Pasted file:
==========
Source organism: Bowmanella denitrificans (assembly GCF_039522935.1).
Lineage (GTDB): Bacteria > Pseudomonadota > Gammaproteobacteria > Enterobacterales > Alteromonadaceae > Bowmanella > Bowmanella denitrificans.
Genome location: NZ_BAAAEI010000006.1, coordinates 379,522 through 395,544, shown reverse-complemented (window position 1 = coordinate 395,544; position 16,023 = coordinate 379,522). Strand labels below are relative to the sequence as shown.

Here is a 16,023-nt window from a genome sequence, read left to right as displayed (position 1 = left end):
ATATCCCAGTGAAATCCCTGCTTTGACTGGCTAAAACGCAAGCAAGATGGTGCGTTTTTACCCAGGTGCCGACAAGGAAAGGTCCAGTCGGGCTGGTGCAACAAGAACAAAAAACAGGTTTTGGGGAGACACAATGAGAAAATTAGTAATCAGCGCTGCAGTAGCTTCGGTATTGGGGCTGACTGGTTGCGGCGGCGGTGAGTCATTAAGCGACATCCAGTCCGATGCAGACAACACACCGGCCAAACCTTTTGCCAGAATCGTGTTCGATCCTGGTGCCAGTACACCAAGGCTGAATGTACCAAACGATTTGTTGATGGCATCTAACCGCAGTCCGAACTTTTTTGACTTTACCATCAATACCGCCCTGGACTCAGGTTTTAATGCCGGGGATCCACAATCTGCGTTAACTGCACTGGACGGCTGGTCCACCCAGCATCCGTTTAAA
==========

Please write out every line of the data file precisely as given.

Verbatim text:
Source organism: Bowmanella denitrificans (assembly GCF_039522935.1).
Lineage (GTDB): Bacteria > Pseudomonadota > Gammaproteobacteria > Enterobacterales > Alteromonadaceae > Bowmanella > Bowmanella denitrificans.
Genome location: NZ_BAAAEI010000006.1, coordinates 379,522 through 395,544, shown reverse-complemented (window position 1 = coordinate 395,544; position 16,023 = coordinate 379,522). Strand labels below are relative to the sequence as shown.

Here is a 16,023-nt window from a genome sequence, read left to right as displayed (position 1 = left end):
ATATCCCAGTGAAATCCCTGCTTTGACTGGCTAAAACGCAAGCAAGATGGTGCGTTTTTACCCAGGTGCCGACAAGGAAAGGTCCAGTCGGGCTGGTGCAACAAGAACAAAAAACAGGTTTTGGGGAGACACAATGAGAAAATTAGTAATCAGCGCTGCAGTAGCTTCGGTATTGGGGCTGACTGGTTGCGGCGGCGGTGAGTCATTAAGCGACATCCAGTCCGATGCAGACAACACACCGGCCAAACCTTTTGCCAGAATCGTGTTCGATCCTGGTGCCAGTACACCAAGGCTGAATGTACCAAACGATTTGTTGATGGCATCTAACCGCAGTCCGAACTTTTTTGACTTTACCATCAATACCGCCCTGGACTCAGGTTTTAATGCCGGGGATCCACAATCTGCGTTAACTGCACTGGACGGCTGGTCCACCCAGCATCCGTTTAAA